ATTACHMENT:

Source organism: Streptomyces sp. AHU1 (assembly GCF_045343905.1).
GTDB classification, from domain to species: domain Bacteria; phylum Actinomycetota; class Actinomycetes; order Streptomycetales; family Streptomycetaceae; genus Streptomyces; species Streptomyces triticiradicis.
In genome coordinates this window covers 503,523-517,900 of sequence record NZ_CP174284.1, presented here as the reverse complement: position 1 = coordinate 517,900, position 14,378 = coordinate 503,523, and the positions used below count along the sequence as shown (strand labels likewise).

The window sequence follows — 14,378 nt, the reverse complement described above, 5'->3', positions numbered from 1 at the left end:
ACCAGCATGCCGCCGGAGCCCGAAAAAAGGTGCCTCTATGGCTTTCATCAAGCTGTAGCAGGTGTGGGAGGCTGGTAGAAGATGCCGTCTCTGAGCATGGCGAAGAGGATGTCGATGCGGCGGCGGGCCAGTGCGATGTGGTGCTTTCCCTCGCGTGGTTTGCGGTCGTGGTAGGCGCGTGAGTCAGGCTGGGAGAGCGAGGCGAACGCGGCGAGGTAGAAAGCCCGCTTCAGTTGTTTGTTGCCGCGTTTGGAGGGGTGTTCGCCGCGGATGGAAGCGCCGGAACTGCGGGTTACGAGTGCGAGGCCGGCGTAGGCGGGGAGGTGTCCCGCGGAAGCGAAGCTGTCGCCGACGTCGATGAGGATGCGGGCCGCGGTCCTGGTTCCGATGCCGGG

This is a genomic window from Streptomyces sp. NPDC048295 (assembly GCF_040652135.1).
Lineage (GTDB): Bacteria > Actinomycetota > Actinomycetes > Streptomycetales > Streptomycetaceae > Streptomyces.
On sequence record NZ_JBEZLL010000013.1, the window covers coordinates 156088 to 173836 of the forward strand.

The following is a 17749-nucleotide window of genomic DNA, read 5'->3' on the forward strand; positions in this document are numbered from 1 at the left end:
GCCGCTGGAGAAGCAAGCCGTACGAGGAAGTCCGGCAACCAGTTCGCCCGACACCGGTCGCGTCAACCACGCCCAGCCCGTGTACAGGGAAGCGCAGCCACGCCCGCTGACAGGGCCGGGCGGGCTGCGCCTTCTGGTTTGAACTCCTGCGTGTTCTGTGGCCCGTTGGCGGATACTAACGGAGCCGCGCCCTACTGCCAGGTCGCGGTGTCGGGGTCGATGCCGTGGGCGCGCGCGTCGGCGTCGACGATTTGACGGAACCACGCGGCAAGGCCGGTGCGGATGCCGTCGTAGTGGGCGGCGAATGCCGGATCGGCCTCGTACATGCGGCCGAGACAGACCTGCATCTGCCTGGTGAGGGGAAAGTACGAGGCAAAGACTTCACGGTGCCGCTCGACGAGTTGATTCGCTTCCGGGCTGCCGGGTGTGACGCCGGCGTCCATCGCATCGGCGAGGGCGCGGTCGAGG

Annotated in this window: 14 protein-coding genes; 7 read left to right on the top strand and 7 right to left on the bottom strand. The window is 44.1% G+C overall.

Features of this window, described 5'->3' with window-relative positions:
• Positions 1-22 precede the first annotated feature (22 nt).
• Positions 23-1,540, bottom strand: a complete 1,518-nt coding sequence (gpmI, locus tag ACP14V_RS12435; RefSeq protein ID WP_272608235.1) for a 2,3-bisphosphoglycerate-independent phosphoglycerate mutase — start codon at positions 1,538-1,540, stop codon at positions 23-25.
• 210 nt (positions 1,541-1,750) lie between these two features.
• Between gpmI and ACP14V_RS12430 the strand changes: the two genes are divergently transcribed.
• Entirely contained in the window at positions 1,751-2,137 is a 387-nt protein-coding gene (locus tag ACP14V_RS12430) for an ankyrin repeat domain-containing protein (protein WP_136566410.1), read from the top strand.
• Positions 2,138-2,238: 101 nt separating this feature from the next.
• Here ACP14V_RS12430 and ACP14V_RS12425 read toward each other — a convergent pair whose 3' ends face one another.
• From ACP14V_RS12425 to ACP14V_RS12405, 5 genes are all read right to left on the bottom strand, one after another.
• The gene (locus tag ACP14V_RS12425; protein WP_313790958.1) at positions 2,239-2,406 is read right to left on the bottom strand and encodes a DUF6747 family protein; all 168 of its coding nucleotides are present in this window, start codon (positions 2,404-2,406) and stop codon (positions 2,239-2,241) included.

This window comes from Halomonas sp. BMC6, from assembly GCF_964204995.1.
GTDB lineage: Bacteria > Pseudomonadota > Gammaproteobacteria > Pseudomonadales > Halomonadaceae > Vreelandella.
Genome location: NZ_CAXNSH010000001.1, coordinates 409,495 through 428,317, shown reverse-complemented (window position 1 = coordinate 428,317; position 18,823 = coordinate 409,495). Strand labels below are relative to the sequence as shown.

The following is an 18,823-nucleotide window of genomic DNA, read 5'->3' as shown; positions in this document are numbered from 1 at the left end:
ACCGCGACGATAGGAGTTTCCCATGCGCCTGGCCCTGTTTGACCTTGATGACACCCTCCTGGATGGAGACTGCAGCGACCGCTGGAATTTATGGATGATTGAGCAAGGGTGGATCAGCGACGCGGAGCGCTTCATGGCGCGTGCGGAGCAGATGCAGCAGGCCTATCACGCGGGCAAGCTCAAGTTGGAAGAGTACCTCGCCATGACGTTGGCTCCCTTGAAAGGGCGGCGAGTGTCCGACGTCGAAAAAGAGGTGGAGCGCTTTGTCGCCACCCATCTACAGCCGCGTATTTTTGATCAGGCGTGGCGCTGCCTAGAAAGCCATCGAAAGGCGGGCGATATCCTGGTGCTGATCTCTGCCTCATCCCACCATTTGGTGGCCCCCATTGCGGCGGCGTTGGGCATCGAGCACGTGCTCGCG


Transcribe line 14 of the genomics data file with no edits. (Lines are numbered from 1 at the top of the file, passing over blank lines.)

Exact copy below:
• Positions 23-1,540, bottom strand: a complete 1,518-nt coding sequence (gpmI, locus tag ACP14V_RS12435; RefSeq protein ID WP_272608235.1) for a 2,3-bisphosphoglycerate-independent phosphoglycerate mutase — start codon at positions 1,538-1,540, stop codon at positions 23-25.